20 Best-Loved Novels of the Last 225 Years

20 Best-Loved Novels of the Last 225 Years

The Adventures of Sherlock Holmes – Sir Arthur Conan Doyle

Sherlock Holmes, scourge of criminals everywhere, whether they be lurking in London’s foggy backstreets or plotting behind the walls of an idyllic country mansion, and his faithful colleague Dr Watson solve twelve breathtaking and perplexing mysteries.

Great Expectations – Charles Dickens

A strange series of events changes the orphaned Pip’s life forever, and he eagerly abandons his humble origins to begin a new life as a gentleman. 

Jane Eyre – Charlotte Bronte

A novel of intense power and intrigue, Jane Eyre dazzled readers with its passionate depiction of a woman’s search for equality and freedom.

Rebecca – Daphne Du Maurier

Whisked from glamorous Monte Carlo to his brooding estate, on the Cornish Coast, the new Mrs de Winter finds Max a changed man. And the memory of his dead wife Rebecca is forever kept alive by the forbidding Mrs Danvers.

One Day – David Nicholls

15th July 1988. Emma and Dexter meet for the first time on the night of their graduation. Tomorrow they must go their separate ways. So where will they be on this one day next year? And the year after that? And every year that follows?

The Secret History – Donna Tartt

Under the influence of their charismatic classics professor, a group of clever, eccentric misfits at an elite New England college discover a way of thinking and living that is a world away from the humdrum existence of their contemporaries.

The Hitchhiker’s Guide to the Galaxy – Douglas Adams

It’s an ordinary Thursday lunchtime for Arthur Dent until his house gets demolished. The Earth follows shortly afterwards to make way for a new hyperspace bypass and his best friend has just announced that he’s an alien.

Wuthering Heights – Emily Bronte

Cathy is a beautiful and wilful young woman torn between her soft-hearted husband and Heathcliff, the passionate and resentful man who has loved her since childhood. The power of their bond creates a maelstrom of cruelty and violence which will leave one of them dead.

Middlemarch – George Eliot

Dorothea is bright, beautiful and rebellious. Lydgate is the ambitious new doctor in town. Both of them long to make a positive difference in the world. But their stories do not proceed as expected and both they, and the other inhabitants of Middlemarch, must struggle to reconcile themselves to their fates and find their places in the world. 

Nineteen Eighty-Four – George Orwell

Hidden away in the Record Department of the sprawling Ministry of Truth, Winston Smith skilfully rewrites the past to suit the needs of the Party. Yet he inwardly rebels against the totalitarian world he lives in, which demands absolute obedience and controls him through the all-seeing telescreens.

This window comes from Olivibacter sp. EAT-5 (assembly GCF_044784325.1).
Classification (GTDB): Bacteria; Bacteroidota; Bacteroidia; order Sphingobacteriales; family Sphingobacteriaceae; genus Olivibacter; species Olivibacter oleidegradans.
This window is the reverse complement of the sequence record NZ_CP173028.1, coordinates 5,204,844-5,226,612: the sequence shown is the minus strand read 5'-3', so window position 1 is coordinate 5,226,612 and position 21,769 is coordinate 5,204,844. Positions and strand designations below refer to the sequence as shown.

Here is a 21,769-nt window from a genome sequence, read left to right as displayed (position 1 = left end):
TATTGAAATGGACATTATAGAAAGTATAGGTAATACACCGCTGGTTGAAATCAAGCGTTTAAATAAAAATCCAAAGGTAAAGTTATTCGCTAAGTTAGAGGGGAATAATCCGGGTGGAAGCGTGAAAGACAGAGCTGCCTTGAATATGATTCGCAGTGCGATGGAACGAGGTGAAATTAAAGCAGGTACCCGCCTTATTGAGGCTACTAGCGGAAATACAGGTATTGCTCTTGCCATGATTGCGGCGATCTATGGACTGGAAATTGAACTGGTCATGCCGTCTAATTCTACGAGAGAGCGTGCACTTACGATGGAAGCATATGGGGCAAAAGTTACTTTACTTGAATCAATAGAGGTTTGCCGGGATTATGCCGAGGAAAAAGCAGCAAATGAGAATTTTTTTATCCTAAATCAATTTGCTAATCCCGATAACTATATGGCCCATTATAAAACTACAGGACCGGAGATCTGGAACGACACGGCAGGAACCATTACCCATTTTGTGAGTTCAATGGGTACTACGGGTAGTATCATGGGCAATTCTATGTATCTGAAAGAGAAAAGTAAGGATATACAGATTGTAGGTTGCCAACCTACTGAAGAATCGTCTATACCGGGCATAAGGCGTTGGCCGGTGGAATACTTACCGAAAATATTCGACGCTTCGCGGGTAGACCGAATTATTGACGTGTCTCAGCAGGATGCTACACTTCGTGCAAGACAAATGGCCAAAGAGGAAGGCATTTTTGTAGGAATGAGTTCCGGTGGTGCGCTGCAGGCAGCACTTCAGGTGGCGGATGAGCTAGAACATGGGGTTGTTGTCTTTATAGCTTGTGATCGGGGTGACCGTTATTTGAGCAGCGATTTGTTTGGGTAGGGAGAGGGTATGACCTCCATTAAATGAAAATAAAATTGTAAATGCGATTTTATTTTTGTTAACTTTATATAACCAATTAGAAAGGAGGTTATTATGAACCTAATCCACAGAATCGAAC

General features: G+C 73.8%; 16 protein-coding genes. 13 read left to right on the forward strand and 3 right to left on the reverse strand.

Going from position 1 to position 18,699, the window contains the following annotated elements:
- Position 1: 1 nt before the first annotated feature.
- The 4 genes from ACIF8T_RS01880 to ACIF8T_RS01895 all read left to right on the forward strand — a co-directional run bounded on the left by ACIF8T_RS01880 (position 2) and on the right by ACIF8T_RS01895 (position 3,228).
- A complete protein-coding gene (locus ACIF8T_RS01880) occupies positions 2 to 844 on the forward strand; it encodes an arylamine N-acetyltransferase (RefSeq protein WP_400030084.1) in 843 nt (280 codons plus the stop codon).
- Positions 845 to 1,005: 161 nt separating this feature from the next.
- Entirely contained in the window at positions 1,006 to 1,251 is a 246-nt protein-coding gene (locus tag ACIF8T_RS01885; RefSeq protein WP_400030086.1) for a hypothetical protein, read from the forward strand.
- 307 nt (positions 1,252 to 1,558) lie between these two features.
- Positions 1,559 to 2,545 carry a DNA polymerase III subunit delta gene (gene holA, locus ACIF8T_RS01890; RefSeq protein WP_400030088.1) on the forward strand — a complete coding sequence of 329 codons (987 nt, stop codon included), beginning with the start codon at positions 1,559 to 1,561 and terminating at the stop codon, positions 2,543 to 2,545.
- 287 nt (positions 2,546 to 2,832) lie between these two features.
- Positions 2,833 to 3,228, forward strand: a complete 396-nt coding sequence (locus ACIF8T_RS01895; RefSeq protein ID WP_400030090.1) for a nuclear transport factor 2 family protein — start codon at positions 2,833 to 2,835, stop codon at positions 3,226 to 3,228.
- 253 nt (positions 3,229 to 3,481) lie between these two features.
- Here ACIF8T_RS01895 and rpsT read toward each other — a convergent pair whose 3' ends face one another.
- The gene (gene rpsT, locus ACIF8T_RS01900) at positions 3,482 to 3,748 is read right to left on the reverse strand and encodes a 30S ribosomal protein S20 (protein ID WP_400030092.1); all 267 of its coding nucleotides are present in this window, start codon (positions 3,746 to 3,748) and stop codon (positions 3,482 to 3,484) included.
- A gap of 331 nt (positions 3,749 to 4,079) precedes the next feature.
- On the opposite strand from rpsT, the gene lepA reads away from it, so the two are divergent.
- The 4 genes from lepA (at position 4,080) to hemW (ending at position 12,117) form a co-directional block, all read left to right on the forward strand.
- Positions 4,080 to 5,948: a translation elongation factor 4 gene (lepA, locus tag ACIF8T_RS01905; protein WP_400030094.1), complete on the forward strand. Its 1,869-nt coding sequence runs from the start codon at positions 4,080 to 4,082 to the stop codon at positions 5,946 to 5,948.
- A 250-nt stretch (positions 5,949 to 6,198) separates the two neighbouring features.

To Kill a Mockingbird – Harper Lee

Through the eyes of Scout and Jem Finch, Lee explores issues of race and class in the Deep South of the 1930s with compassion and humour. She also creates one of the great heroes of literature in their father, whose lone struggle for justice pricks the conscience of a town steeped in prejudice and hypocrisy.

Bridget Jones’s Diary – Helen Fielding

As Bridget documents her struggles through the social minefield of her thirties and tries to weigh up the eternal question (Daniel Cleaver or Mark Darcy?), she turns for support to four indispensable friends: Shazzer, Jude, Tom and a bottle of chardonnay.

The Catcher in the Rye – JD Salinger

Navigating his way through the challenges of growing up, Holden dissects the ‘phony’ aspects of society, and the ‘phonies’ themselves: the headmaster whose affability depends on the wealth of the parents, his roommate who scores with girls using sickly-sweet affection. 

The Kite Runner – Khaled Hosseini

Afghanistan, 1975: Twelve-year-old Amir is desperate to win the local kite-fighting tournament and his loyal friend Hassan promises to help him. But neither of the boys can foresee what will happen to Hassan that afternoon, an event that is to shatter their lives. 

Birdsong – Sebastian Faulks

Stephen Wraysford, a young Englishman, arrives in Amiens in northern France in 1910 to stay with the Azaire family, and falls in love with unhappily married Isabelle. But, with the world on the brink of war, the relationship falters, and Stephen volunteers to fight on the Western Front

The Island – Victoria Hislop

On the brink of a life-changing decision, Alexis Fielding longs to find out about her mother’s past. But all Sofia admits to is growing up in a small Cretan village before moving to London. When Alexis decides to visit Crete, however, Sofia gives her daughter a letter to take to an old friend, and promises that she will learn more.

Trainspotting – Irvine Welsh

A collection of short stories, written in either Scots, Scottish English or British English, revolving around various residents of Leith, Edinburgh who either use heroin, are friends of the core group of heroin users, or engage in destructive and destructive activities.

Kane and Abel – Jeffrey Archer

William Lowell Kane and Abel Rosnovski, one the son of a Boston millionaire, the other a penniless Polish immigrant – two men born on the same day on opposite sides of the world, their paths destined to cross in the ruthless struggle to build a fortune.

Riders – Jilly Cooper

Set against the glorious Cotswold countryside, Riders offers an intoxicating blend of swooning romance, adventure and hilarious high jinks. 

The Secret Diary of Adrian Mole Aged 13 3/4 – Sue Townsend

Meet Adrian Mole, a hapless teenager providing an unabashed, pimples-and-all glimpse into adolescent life, writing candidly about his parents’ marital troubles, the dog, his life as a tortured poet and ‘misunderstood intellectual’.

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